There is an stellar system.
This stellar system has planets.
The planets are arranged as follows:
- 6 internal planets (1 to 6), in what is known as the "hot zone".
- 5 intermediate planets (7 to 11), in what is known as the "goldilocks zone".
- 49 exterior planets (12 to 61), in what isknown as the "cold zone".
There are some extrange creatures that inhabit this plants. All the planet has population.
In both the hot zone and the cold zone, there exists some magic shields that are put in place to protect the fetus as soon as pregancy starts. These shields protect the individual from the extreme temperatures of the planets. The shield stay with the baby and young individual as it grows. Other individuals can reach into the shield and interact with the infant.
The shield of an individual will eventually weaken and stay on only intermittently, this allows the individual to develop its natural resitence to the natural temperature, which they should have as adults.
The time until they reach a point where they no longer need the shield varies from planet to planet.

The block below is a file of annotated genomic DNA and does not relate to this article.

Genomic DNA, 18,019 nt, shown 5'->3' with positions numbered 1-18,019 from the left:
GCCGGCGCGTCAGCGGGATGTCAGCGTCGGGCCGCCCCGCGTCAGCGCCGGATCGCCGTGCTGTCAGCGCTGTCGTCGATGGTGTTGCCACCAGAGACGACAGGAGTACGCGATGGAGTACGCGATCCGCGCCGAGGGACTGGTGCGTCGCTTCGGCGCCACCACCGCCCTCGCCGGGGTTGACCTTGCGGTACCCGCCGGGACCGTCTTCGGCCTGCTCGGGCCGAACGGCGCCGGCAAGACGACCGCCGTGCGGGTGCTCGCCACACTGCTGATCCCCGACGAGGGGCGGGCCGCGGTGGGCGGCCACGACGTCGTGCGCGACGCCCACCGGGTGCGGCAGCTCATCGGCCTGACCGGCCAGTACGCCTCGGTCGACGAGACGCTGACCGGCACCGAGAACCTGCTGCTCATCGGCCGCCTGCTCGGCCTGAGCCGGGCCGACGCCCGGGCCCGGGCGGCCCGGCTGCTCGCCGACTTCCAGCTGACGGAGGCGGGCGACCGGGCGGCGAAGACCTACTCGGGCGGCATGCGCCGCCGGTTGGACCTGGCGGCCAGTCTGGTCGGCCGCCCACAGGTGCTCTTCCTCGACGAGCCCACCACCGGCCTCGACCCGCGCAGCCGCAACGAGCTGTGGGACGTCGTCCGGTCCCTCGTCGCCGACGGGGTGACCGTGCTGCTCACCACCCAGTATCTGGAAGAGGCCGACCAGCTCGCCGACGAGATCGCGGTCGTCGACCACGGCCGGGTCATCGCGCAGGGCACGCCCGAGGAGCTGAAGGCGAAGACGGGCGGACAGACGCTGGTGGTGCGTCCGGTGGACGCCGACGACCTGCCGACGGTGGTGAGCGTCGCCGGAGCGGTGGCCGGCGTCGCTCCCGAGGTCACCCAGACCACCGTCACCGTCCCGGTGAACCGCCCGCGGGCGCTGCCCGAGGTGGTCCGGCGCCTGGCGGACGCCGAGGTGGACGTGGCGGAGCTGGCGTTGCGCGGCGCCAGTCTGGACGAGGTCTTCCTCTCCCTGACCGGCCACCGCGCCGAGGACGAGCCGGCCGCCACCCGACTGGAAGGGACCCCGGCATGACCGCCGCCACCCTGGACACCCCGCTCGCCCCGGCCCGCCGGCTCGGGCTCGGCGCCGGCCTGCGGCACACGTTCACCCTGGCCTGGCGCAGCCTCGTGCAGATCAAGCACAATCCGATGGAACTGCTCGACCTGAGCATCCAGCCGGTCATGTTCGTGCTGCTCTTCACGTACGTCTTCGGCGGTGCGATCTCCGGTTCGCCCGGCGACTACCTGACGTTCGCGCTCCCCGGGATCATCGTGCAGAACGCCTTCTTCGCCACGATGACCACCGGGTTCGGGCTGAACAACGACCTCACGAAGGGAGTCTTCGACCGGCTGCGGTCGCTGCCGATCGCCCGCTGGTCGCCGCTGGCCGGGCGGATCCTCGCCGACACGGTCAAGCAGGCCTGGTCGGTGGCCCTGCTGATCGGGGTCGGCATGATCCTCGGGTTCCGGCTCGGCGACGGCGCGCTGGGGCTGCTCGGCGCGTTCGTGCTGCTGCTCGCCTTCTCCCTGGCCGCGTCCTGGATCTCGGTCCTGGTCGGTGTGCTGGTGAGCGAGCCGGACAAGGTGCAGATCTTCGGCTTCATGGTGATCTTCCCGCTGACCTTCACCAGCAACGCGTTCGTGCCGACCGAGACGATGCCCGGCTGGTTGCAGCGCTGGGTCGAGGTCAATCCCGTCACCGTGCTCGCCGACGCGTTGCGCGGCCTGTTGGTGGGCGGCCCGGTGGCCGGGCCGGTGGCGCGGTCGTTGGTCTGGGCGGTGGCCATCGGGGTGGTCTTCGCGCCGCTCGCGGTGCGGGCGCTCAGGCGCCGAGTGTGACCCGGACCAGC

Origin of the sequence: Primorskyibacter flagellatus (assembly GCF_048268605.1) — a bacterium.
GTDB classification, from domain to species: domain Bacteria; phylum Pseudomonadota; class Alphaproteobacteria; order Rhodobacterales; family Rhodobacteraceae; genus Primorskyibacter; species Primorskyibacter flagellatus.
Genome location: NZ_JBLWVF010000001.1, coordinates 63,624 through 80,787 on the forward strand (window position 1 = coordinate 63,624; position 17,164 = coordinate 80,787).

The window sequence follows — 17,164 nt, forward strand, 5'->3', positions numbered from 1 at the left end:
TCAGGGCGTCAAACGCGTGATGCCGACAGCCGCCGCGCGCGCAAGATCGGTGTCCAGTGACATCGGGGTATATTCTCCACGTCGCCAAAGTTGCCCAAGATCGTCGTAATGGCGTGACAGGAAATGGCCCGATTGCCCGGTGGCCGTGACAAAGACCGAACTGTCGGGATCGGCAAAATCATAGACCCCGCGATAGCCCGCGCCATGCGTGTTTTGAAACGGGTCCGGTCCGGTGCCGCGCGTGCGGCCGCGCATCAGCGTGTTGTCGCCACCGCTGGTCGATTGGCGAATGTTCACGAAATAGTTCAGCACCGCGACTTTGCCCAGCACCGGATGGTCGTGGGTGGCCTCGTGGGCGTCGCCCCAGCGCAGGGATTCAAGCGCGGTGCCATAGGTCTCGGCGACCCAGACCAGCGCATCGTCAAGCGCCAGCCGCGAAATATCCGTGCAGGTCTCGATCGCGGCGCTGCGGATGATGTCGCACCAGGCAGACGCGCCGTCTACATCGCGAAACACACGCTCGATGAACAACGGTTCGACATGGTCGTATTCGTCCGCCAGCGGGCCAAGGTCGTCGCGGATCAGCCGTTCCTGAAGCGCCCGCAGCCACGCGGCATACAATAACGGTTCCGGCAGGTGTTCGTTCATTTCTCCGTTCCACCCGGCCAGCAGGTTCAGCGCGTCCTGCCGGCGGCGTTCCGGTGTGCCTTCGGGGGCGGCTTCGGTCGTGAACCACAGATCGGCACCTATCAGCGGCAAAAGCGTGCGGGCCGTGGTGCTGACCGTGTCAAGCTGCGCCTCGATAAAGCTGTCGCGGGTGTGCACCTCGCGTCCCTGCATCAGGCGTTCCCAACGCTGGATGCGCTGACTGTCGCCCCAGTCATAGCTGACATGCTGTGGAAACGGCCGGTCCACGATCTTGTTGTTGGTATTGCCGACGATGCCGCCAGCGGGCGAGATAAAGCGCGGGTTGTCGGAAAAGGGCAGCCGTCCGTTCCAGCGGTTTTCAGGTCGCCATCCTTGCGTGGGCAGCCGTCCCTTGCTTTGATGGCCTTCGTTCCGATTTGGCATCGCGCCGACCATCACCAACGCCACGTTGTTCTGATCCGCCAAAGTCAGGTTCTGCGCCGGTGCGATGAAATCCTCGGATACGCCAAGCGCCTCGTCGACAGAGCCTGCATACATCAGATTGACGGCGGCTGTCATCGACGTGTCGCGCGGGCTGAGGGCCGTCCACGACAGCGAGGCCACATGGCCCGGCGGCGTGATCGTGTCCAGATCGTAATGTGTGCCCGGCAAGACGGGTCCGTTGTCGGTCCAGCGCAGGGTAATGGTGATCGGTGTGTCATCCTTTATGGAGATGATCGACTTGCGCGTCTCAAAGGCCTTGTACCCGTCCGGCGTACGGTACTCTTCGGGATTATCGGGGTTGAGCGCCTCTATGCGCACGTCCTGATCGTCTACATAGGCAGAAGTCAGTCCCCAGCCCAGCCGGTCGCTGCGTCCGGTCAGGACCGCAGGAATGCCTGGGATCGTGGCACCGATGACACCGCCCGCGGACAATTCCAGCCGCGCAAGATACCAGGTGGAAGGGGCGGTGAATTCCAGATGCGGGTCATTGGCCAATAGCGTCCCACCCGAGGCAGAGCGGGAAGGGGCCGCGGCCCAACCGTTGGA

In planet 1 - which is the closer to the star - the shield will last for 26 years, while the sixth planet from the star it will last only 13 years.
A creature from a cold region will have more brown fat (Warming up kind of fat) than white fat (energy reserves in case there isn't enough glucose). This means that the creature needs a high amount of glucose.
Given the year boundaries for the shields and the fact that for the other planets in the hot zone and cold zone it is proportional, how can I calculate how many years the number will have the shield on part time and thus how many years it will have the shield on from birth?
We have these two data points:
- At planet 1, it takes 26 years.
- At planet 6, it takes 13 years.
And we are assuming that this "year" is the same unit. That means that those measurements are not in the years of each respective planets. Because if they are... then we need the orbital period of the planets, and as such the answer is: there is not enough information.
As I understand it, the number of years for the shields goes abrubtly form 13 years in planet 6 to 0 years in planet 7 (the first one of the goldilocks zone). So, there would not be a single smooth curve that describe the number of years for all the planets.
Now, because there are no more data points, the simpler aproximation is to say that the function - at least of the hot zone - is linear.
We can calculate the delta of year from planet to planet: The diffence from planet 1 to planet 6 is 26 years - 13 years = 13 years. So it changes 13 along 6 planets, or 13/6 years per planet.